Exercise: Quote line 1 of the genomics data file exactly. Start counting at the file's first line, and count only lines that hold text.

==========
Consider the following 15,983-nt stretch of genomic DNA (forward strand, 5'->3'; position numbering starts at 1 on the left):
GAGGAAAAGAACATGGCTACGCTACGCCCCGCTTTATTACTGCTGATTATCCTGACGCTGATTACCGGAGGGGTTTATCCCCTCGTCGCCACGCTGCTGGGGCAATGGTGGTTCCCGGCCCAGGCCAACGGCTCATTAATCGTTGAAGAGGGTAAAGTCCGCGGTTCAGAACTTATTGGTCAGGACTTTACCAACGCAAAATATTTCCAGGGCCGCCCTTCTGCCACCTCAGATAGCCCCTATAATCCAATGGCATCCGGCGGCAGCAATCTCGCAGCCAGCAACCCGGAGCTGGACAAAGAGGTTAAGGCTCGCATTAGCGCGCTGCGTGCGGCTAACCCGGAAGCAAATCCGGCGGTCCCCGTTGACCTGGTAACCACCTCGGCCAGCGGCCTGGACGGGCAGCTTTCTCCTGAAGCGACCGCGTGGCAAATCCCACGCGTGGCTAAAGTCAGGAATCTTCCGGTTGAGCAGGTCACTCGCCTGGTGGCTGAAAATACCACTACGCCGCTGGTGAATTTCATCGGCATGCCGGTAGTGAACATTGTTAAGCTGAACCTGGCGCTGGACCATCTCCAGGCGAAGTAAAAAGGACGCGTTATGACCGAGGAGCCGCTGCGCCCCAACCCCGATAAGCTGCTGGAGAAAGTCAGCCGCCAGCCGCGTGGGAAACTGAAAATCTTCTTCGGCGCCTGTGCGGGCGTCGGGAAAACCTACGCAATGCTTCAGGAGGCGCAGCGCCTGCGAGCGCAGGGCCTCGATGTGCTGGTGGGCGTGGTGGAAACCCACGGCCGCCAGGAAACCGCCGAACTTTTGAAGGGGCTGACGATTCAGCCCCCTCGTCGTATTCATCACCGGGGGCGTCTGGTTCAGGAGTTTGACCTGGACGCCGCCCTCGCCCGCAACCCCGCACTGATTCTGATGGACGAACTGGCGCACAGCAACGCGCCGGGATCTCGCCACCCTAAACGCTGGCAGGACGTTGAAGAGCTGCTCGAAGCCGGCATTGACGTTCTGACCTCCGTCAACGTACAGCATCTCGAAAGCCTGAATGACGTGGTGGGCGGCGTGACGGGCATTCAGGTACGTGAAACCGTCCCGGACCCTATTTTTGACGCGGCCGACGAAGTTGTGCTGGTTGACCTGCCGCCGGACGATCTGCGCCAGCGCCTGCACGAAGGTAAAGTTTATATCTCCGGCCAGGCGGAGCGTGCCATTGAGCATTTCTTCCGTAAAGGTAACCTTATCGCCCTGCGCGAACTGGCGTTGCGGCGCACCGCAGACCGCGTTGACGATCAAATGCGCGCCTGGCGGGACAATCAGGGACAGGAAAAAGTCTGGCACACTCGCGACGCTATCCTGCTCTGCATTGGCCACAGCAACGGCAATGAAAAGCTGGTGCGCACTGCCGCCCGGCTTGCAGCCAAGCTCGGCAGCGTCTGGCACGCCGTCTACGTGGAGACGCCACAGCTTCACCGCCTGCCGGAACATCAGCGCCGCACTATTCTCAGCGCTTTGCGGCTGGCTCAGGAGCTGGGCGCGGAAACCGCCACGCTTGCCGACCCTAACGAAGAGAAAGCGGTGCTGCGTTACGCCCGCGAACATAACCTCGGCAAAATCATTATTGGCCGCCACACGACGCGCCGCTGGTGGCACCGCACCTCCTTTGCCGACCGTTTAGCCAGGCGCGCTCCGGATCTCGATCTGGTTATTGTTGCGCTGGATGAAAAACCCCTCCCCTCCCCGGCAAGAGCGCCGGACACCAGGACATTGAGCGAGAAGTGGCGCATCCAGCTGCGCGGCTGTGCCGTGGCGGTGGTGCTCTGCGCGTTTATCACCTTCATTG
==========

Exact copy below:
Consider the following 15,983-nt stretch of genomic DNA (forward strand, 5'->3'; position numbering starts at 1 on the left):